10. I joined earlier this year so that I could gain some insight before deciding what to buy as my first bass in thirty years. I never expected to have so much fun. Thanks to everyone who makes it work, and to everyone who contributes to the atmosphere. It's digital alchemy. Still haven't bought the bass. I've narrowed it down, though. These things take time.
  11. I wonder if this is a matter of technological change. It isn't hard to find a relationship between stylistic and technological innovation in popular music throughout the twentieth century. In terms of music production, however, the improvements since the 1990s strike me as incremental rather than revolutionary. It still astonishes me that my recording kit (total cost of a few thousand including workstation PC) can potentially get results that might have required a high-end studio twenty or thirty years ago. That said, I don't come across much music that a 1990s studio wouldn't have been able to produce if necessary. Up to the mid-1990s, I regularly heard music that depended heavily on very recent technology. There is certainly some genuine creative energy lurking to one side of mainstream commercial, and risk-averse chart fodder. I wouldn't be surprised if that energy is quickened drastically should new technology emerge, or should a new form gain traction. That's usually how we get from "it all sounds the same" to "this is what the world has been waiting for". Regarding Oasis and Britpop, my own interest in that era is in the visual arts -- but with art and music both, it's not hard to see by now who had real staying power and who was little more than a reflection of the moment. That moment found all kinds of unfinished business in the recent past, all kinds of potential along with the nostalgia. If there is no new popular music now, might that be because the current moment is somehow unable to shape it? This does seem to be a remarkably incoherent time. I'm very interested in this kind of topic, so I'm glad MacDaddy raised it. I'm also keen to hear people's thoughts.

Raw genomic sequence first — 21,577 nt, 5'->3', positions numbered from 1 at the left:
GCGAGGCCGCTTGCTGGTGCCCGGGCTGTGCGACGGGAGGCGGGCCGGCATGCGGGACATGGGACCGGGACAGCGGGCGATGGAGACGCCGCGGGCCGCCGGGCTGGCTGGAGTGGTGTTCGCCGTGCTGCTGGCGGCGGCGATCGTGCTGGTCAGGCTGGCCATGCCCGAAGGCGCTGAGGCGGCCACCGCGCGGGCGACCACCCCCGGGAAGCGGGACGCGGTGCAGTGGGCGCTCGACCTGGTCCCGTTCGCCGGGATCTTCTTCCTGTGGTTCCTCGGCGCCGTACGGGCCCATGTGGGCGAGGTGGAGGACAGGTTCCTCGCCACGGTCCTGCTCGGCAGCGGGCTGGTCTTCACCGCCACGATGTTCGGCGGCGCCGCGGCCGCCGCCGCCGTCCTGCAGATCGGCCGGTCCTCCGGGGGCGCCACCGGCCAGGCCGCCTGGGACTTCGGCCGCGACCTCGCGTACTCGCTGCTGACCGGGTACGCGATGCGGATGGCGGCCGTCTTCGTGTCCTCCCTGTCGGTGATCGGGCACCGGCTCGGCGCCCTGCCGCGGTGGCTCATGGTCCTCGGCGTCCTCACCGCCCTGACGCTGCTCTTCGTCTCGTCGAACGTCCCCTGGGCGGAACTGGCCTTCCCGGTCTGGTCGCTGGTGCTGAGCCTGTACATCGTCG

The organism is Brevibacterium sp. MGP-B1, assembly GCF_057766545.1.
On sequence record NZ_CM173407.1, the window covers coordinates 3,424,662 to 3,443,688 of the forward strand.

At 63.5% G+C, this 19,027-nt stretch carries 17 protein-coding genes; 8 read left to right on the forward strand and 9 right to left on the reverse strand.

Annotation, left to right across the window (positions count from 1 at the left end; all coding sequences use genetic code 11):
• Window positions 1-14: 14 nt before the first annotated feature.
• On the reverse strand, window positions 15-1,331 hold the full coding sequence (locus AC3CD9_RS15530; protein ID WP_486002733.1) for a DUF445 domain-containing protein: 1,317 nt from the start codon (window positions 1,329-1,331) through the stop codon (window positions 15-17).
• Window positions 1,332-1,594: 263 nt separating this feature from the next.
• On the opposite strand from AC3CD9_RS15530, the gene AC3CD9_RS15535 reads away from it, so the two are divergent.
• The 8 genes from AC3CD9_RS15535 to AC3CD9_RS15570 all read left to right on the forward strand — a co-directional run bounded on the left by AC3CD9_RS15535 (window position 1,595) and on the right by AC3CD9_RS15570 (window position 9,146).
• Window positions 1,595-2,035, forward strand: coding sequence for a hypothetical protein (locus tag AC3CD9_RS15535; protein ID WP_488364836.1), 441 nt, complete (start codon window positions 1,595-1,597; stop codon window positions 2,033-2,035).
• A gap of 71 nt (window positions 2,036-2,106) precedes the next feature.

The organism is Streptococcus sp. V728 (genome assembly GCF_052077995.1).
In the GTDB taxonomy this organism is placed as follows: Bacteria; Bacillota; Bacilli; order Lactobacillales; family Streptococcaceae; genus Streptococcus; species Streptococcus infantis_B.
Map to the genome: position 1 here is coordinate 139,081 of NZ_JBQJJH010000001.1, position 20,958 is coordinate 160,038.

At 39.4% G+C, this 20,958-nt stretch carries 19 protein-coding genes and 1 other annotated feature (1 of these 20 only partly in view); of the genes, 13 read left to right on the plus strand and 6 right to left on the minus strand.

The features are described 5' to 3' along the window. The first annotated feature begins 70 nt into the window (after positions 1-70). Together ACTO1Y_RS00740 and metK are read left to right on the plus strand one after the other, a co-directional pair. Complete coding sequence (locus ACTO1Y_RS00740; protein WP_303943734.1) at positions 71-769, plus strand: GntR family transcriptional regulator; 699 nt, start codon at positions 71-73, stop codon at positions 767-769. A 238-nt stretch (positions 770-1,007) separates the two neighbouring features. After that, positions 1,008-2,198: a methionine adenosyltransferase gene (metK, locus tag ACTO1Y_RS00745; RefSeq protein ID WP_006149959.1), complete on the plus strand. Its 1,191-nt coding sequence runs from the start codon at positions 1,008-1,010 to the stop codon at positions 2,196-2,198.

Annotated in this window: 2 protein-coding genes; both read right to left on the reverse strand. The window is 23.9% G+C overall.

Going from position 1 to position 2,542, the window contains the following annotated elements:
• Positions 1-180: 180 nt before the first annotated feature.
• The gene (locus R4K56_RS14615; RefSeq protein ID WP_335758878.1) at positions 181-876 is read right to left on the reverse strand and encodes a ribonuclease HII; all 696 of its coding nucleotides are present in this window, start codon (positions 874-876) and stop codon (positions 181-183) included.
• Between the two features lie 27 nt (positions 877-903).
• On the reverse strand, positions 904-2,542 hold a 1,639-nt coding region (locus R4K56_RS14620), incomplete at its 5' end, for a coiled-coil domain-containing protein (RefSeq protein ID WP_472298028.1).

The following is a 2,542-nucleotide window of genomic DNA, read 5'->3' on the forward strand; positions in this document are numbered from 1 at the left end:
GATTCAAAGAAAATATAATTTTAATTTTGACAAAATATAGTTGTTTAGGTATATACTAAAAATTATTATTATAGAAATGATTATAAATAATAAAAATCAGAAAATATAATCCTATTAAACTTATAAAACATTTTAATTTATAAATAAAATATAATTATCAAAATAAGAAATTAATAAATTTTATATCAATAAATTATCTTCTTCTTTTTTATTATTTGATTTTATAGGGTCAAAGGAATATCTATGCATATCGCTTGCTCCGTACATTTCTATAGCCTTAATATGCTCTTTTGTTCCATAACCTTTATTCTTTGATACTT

12. Yes, the curse of friendly joshing. Probably won't keep you up at night. It really is a splendid bass. You must be elated to get hold of one. There's one for sale in the U.S. but it has really been through the wars and I lack the medical skills necessary to deal with it. Still, it's nice to know they come up from time to time.
  13. Two fine examples of sage advice on this point. Give it time. I wish you either a joyful reconciliation or a painless parting of the ways. Bridgehouse, I'll just add a slightly different point of view. If your bass weren't such a lovely and distinctive example, I doubt you'd have much trouble knowing what to do. It looks like a work of art to me. Works of art often need drastic restoration. That can be quite traumatic (and very expensive) for the owner but, in time, the trauma fades. The beauty doesn't, nor does the underlying emotional attachment.
  14. Curse you, EMG456. I was happy in my ignorance of these objects of desire until you inflicted your four-string erotica upon my retina. Finding one of these is an extremely intriguing prospect that will probably turn into a cautionary tale. I'll become like Bogart in Treasure of the Sierra Madre. I wish you much joy with your Odyssey, EMG. It's beautiful. Congratulations on finding it.